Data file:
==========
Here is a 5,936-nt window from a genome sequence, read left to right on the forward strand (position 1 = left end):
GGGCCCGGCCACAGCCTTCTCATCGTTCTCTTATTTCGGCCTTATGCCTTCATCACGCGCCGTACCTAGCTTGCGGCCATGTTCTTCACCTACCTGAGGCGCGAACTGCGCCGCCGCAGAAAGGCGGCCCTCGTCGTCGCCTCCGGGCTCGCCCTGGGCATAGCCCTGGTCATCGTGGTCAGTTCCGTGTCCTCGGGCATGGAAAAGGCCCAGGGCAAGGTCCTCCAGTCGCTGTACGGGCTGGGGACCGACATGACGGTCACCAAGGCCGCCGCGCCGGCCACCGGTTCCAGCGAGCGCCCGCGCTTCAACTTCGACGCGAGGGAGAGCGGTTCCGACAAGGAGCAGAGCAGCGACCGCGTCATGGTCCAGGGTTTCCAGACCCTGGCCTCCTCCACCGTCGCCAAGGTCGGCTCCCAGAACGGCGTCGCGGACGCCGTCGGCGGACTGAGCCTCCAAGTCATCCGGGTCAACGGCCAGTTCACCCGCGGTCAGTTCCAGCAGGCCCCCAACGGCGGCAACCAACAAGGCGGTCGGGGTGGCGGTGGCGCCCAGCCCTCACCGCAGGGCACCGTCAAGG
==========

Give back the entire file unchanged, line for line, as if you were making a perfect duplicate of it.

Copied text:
Here is a 5,936-nt window from a genome sequence, read left to right on the forward strand (position 1 = left end):
GGGCCCGGCCACAGCCTTCTCATCGTTCTCTTATTTCGGCCTTATGCCTTCATCACGCGCCGTACCTAGCTTGCGGCCATGTTCTTCACCTACCTGAGGCGCGAACTGCGCCGCCGCAGAAAGGCGGCCCTCGTCGTCGCCTCCGGGCTCGCCCTGGGCATAGCCCTGGTCATCGTGGTCAGTTCCGTGTCCTCGGGCATGGAAAAGGCCCAGGGCAAGGTCCTCCAGTCGCTGTACGGGCTGGGGACCGACATGACGGTCACCAAGGCCGCCGCGCCGGCCACCGGTTCCAGCGAGCGCCCGCGCTTCAACTTCGACGCGAGGGAGAGCGGTTCCGACAAGGAGCAGAGCAGCGACCGCGTCATGGTCCAGGGTTTCCAGACCCTGGCCTCCTCCACCGTCGCCAAGGTCGGCTCCCAGAACGGCGTCGCGGACGCCGTCGGCGGACTGAGCCTCCAAGTCATCCGGGTCAACGGCCAGTTCACCCGCGGTCAGTTCCAGCAGGCCCCCAACGGCGGCAACCAACAAGGCGGTCGGGGTGGCGGTGGCGCCCAGCCCTCACCGCAGGGCACCGTCAAGG